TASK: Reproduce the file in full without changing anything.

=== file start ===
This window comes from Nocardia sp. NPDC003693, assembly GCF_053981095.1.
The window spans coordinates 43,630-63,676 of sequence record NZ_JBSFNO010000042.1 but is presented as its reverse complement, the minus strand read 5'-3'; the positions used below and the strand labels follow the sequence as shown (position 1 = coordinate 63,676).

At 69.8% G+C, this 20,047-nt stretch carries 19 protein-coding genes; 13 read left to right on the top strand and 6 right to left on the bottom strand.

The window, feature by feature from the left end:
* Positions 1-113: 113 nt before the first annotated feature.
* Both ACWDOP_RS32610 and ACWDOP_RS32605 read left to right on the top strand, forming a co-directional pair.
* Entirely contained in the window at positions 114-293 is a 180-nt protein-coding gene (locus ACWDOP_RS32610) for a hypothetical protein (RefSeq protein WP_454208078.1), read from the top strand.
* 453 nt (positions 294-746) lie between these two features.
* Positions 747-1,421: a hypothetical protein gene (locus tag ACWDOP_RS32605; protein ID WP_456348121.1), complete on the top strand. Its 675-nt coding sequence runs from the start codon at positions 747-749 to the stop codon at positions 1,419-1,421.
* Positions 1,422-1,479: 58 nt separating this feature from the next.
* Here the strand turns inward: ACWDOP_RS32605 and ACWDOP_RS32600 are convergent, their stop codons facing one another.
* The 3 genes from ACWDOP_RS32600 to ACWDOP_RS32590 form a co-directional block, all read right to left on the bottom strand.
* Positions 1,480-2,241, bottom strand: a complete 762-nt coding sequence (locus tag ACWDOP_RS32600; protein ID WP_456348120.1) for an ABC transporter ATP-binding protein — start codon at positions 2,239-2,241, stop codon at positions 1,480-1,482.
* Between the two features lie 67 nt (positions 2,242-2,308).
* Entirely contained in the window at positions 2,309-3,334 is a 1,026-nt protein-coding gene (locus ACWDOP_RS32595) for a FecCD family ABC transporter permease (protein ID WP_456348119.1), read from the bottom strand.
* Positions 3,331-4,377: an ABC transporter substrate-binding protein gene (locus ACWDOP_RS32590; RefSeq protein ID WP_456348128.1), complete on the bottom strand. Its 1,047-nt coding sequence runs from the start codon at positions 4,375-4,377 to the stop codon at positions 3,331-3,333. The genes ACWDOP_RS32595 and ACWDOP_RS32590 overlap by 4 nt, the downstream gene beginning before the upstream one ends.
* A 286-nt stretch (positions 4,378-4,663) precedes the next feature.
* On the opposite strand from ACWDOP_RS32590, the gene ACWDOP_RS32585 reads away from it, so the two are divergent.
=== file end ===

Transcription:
This window comes from Nocardia sp. NPDC003693, assembly GCF_053981095.1.
The window spans coordinates 43,630-63,676 of sequence record NZ_JBSFNO010000042.1 but is presented as its reverse complement, the minus strand read 5'-3'; the positions used below and the strand labels follow the sequence as shown (position 1 = coordinate 63,676).

At 69.8% G+C, this 20,047-nt stretch carries 19 protein-coding genes; 13 read left to right on the top strand and 6 right to left on the bottom strand.

The window, feature by feature from the left end:
* Positions 1-113: 113 nt before the first annotated feature.
* Both ACWDOP_RS32610 and ACWDOP_RS32605 read left to right on the top strand, forming a co-directional pair.
* Entirely contained in the window at positions 114-293 is a 180-nt protein-coding gene (locus ACWDOP_RS32610) for a hypothetical protein (RefSeq protein WP_454208078.1), read from the top strand.
* 453 nt (positions 294-746) lie between these two features.
* Positions 747-1,421: a hypothetical protein gene (locus tag ACWDOP_RS32605; protein ID WP_456348121.1), complete on the top strand. Its 675-nt coding sequence runs from the start codon at positions 747-749 to the stop codon at positions 1,419-1,421.
* Positions 1,422-1,479: 58 nt separating this feature from the next.
* Here the strand turns inward: ACWDOP_RS32605 and ACWDOP_RS32600 are convergent, their stop codons facing one another.
* The 3 genes from ACWDOP_RS32600 to ACWDOP_RS32590 form a co-directional block, all read right to left on the bottom strand.
* Positions 1,480-2,241, bottom strand: a complete 762-nt coding sequence (locus tag ACWDOP_RS32600; protein ID WP_456348120.1) for an ABC transporter ATP-binding protein — start codon at positions 2,239-2,241, stop codon at positions 1,480-1,482.
* Between the two features lie 67 nt (positions 2,242-2,308).
* Entirely contained in the window at positions 2,309-3,334 is a 1,026-nt protein-coding gene (locus ACWDOP_RS32595) for a FecCD family ABC transporter permease (protein ID WP_456348119.1), read from the bottom strand.
* Positions 3,331-4,377: an ABC transporter substrate-binding protein gene (locus ACWDOP_RS32590; RefSeq protein ID WP_456348128.1), complete on the bottom strand. Its 1,047-nt coding sequence runs from the start codon at positions 4,375-4,377 to the stop codon at positions 3,331-3,333. The genes ACWDOP_RS32595 and ACWDOP_RS32590 overlap by 4 nt, the downstream gene beginning before the upstream one ends.
* A 286-nt stretch (positions 4,378-4,663) precedes the next feature.
* On the opposite strand from ACWDOP_RS32590, the gene ACWDOP_RS32585 reads away from it, so the two are divergent.